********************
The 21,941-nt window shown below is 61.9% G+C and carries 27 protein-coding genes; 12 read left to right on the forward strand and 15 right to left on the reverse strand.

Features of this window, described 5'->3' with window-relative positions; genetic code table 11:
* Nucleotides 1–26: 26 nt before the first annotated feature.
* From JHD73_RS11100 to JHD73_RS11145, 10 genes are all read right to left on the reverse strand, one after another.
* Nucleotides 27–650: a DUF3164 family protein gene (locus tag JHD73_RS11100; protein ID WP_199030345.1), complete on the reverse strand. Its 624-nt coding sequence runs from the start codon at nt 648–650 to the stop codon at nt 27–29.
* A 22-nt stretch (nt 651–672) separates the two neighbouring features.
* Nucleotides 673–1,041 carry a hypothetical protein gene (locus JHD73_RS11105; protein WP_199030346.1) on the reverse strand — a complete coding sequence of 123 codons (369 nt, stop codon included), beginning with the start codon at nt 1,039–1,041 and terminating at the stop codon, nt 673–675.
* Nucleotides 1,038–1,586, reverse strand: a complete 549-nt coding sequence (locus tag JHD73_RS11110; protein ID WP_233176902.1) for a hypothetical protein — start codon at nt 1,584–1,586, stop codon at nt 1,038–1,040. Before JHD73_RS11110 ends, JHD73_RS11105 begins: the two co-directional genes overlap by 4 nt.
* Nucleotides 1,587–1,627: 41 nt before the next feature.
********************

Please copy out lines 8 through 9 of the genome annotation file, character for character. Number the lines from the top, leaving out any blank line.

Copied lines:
* Nucleotides 1,038–1,586, reverse strand: a complete 549-nt coding sequence (locus tag JHD73_RS11110; protein ID WP_233176902.1) for a hypothetical protein — start codon at nt 1,584–1,586, stop codon at nt 1,038–1,040. Before JHD73_RS11110 ends, JHD73_RS11105 begins: the two co-directional genes overlap by 4 nt.
* Nucleotides 1,587–1,627: 41 nt before the next feature.